Growing Acorns

“Sometimes … the smallest things take up the most room in your heart.”  –A.A. Milne

Through my career, I have often been asked by newspaper reporters or newbie writers how I get ideas. It is not a good question, or a useful question, or even an insightful question. Most professional novelists sneer at it. Some might even label it “dumb.”  Innumerable jokes have been generated by it. When asked, you feel superior and clever. You try not to smile or burst out laughing, if you’re a courteous person. And if you’re a kind person, you might even answer this question with some degree of honesty, especially if the inquirer is a new writer genuinely trying to understand. But if you’re neither kind nor courteous, then you could succumb to the terrible temptation of being flippant, disdainful, or even misleading.

For a long time, I found the very notion of seeking an idea to be laughable. My imagination was teeming with so many plots, characters, and settings that I despaired of finding time to write them all. I had no patience with anyone that claimed to suffer from writer’s block. I felt that anyone lacking in ideas should go and do something besides write.

These days, I’m less arrogant. I’ve learned that you can hit emotional dry holes that leave you empty, too drained or distracted to create. It’s not the same as being blocked–not exactly–but the result is similar, in that you sit at your keyboard but produce nothing beyond a new Pinterest board. I’ve also realized that some new writers feel so timid and unsure that they can’t judge any idea that comes to them.

Fear and uncertainty can kill ideas by draining away all the belief and excitement generated by creativity.

Expectations that are too high can blight a story idea before it barely gets started. I’ve known beginning writers so determined that every word be perfect, so focused on the mistaken belief that their first writing effort would not only be amazing but an instant bestseller that they could not move their project past an endlessly polished Chapter One.

And good ideas can starve and wither when an unprepared writer lacks the skills, experience, or craftsmanship to write them well.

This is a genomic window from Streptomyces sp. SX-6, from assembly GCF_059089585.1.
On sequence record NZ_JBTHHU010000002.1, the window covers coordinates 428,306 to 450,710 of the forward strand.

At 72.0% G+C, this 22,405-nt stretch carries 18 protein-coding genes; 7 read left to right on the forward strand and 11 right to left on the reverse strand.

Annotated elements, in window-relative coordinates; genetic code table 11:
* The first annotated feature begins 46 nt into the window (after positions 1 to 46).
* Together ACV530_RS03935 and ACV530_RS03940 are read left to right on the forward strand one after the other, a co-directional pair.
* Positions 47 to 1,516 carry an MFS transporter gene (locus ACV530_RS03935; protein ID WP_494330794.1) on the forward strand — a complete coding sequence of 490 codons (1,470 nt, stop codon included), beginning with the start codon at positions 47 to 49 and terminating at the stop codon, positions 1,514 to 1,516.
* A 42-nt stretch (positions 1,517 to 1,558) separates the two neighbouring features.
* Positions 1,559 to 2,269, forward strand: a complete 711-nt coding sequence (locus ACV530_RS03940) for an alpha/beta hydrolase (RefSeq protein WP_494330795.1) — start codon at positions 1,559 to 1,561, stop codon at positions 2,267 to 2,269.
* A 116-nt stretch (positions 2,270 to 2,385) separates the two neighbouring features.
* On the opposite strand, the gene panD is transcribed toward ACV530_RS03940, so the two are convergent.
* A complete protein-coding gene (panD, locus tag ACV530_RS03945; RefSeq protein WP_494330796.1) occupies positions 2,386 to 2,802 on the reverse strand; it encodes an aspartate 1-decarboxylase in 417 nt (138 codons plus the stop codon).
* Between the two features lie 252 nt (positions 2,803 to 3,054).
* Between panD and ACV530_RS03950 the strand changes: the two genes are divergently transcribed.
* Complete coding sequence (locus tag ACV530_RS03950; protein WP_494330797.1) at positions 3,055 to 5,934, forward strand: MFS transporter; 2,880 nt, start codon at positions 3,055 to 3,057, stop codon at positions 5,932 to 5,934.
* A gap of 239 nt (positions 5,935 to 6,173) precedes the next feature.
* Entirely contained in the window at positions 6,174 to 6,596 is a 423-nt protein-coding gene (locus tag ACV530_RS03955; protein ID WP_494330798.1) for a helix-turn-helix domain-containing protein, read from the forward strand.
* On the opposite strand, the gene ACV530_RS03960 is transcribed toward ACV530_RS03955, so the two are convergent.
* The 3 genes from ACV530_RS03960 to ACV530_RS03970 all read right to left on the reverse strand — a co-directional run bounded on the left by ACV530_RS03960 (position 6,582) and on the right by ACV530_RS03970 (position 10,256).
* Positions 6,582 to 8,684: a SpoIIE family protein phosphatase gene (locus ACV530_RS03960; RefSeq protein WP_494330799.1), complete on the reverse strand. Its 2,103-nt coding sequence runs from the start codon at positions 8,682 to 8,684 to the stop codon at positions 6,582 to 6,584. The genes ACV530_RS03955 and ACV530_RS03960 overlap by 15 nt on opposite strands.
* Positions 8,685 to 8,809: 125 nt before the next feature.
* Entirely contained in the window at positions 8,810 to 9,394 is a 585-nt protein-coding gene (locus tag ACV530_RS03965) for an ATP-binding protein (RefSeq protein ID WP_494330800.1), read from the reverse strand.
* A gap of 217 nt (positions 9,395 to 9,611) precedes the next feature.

Writers at all stages seek ideas every day, and every day good ideas come to them. Some will make a writer clap hands and chortle with glee. Others don’t look like much at first glance. They get pushed aside, ignored or even forgotten.

But often the best ideas are much like the Milne quote I began with. They are small and quiet. They creep into your mind when you’re paying no attention to them at all. But unlike your grocery list or your promise to walk the dog after supper, they aren’t forgettable. They take your notice, fade to the back of your thoughts, then return. And each time they come again, they’re slightly bigger or they’re better or they shine with a gradual brilliance that finally forces you to look at them, thump them, tug them this way and that, and at last to start testing them for inherent conflict, unpredictability, and marketability.

Milne wasn’t writing about writers when he penned that sentence I’ve quoted. His simplicity of expression, that bell-like quality of purity and the direct thinking of childhood, is what grabs our reading attention and makes us think, Hey now. That’s profound. I’ve pulled this quote from its original context and applied it to our topic without any straining to make it fit.

As writers, what takes up the most room in our heart? The big overblown, over-plotted, grandiose story with a cast of hundreds? Or a story of smaller scale that’s deeper and more complex? Either or none or both?

You decide.

But the little idea can grow into something large and worthy. Don’t be too quick to judge it invalid. Don’t dismiss it as foolish. Don’t call it silly. Don’t criticize it to death to prevent others from potentially picking holes in it.

Evaluate it by all means. Ideas have to be turned into plots, and that process involves stringent tests and plenty of thought.

But don’t try to make it bigger than it wants to be. And don’t throw it away because it’s only a short story idea and you wanted a novel or it’s in a genre you don’t want to tackle or it’s sweet when you want to be dour and mysterious or moody when you want to write romantic comedy.

Listen to it. Think it over without prejudgment. If it stays in your heart and grows, give it a chance.

 

 

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